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IAEA Reviews Kazakhstan’s Nuclear Power Infrastructure Development

Astana, Kazakhstan

IAEA INIR mission: International and IAEA experts with representatives from Kazakhstan (Photo: the Department for Atomic and Energy Projects Development, Ministry of Energy, Republic of Kazakhstan)

An International Atomic Energy Agency (IAEA) team of experts has concluded an eight-day mission to Kazakhstan to review the country’s infrastructure development for a nuclear power programme. The Integrated Nuclear Infrastructure Review (INIR) mission was carried out at the invitation of the Government of the Republic of Kazakhstan.

Due to a desire to reduce reliance on fossil fuels, diversify primary energy sources and curtail greenhouse gas emissions, Kazakhstan is considering the potential role for nuclear power in the country’s energy mix.

The INIR team, in its closing meeting on 7 November 2016 in Astana, concluded that Kazakhstan has developed a considerable base of knowledge and experience in nuclear activities. The team made recommendations and suggestions aimed at assisting Kazakhstan in making further progress in its nuclear infrastructure development.

“Kazakhstan has undertaken several studies over a number of years and has developed a good understanding of all the infrastructure issues described in the IAEA Guide Milestones in the Development of a National Infrastructure for Nuclear Power,”  said team leader Milko Kovachev, Head of the IAEA’s Nuclear Infrastructure Development Section.

The INIR mission reviewed the status of 19 nuclear power programme infrastructure issues using the IAEA Nuclear Energy Series Technical Report (NG-T-3.2 Rev.1) Evaluation of the Status of National Infrastructure Development. Prior to the INIR mission, Kazakhstan prepared a Self-Evaluation Report covering all infrastructure issues using this evaluation methodology and submitted the report and other relevant supporting documents to the IAEA.

The INIR team, comprising international experts from the Russian Federation, Spain, the United Kingdom as well as  IAEA staff, highlighted areas where further action would benefit Kazakhstan, including:

  • Developing a comprehensive report that summarizes the assessment of all nuclear infrastructure issues.
  • Continuing the assessment of its legal and regulatory framework for the nuclear power programme.
  • Ensuring that the key responsibilities and options with respect to spent fuel and radioactive waste management are developed.
  • Developing a plan for establishing a competent owner/operator.

The team also identified three good practices that would benefit other countries considering the introduction of nuclear power:

  • Early assignment of responsibilities for the development of the future owner/operator
  • Use of a non-governmental organization to carry out stakeholder involvement activities including outreach to parliamentarians, visits to nuclear facilities and institutions in other countries and the early establishment of a nuclear information centre.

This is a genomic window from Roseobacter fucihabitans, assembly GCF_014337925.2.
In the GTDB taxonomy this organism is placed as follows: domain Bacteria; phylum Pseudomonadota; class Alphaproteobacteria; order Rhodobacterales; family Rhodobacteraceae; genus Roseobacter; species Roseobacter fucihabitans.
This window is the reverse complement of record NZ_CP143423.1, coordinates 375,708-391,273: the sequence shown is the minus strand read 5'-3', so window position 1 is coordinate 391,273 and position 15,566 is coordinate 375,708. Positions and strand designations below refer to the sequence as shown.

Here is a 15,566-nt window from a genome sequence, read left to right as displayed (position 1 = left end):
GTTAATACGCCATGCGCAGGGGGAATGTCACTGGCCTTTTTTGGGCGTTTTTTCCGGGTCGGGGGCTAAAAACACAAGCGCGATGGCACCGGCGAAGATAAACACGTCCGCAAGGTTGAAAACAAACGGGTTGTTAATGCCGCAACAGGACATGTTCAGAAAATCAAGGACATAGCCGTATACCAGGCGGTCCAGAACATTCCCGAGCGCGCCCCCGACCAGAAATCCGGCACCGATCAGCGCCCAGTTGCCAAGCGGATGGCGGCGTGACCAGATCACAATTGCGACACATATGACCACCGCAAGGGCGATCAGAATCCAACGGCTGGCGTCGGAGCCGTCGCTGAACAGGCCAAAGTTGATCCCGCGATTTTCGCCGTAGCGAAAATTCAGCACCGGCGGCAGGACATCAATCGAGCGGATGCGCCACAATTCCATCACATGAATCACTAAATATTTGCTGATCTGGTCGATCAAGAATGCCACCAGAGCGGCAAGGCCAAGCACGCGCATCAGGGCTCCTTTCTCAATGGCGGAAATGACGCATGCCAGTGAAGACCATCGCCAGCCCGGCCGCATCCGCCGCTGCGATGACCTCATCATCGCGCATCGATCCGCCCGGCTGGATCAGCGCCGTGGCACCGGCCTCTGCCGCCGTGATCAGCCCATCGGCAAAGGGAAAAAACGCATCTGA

• Use of a government commission and an expert working group with representatives from all relevant institutions to review the initial site survey and to take into account lessons learned from the Fukushima Daiichi accident.

Kazakhstan, the world’s largest uranium producer, is developing capabilities to implement all stages of the front end of the nuclear fuel cycle. It has a well-developed scientific research base, including three research reactors in operation and several other nuclear installations. It also has 25 years of experience operating the BN-350 fast breeder reactor, which is currently under decommissioning. More than 80 percent of electricity in Kazakhstan is currently produced from fossil fuels.

Batyrzhan Karakozov, Director of the Department for Atomic and Energy Projects Development, in the Ministry of Energy of the Republic of Kazakhstan, welcomed the outcome of the INIR mission.  “The conclusions will be very useful to us. The discussions have given us new insight into some of the issues, which we had not noted previously,” he said.

About INIR Missions:

Integrated Nuclear Infrastructure Review missions enable IAEA Member State representatives to have in-depth discussions with international experts about experiences and best practices in different countries. In developing its recommendations, the INIR team takes into account the comments made by the relevant national organizations. Implementation of any of the team's recommendations is at the discretion of the Member State requesting the mission. The results of the INIR mission are expected to help the Member State to develop an action plan to fill any gaps, which in turn will help the development of the national nuclear infrastructure.

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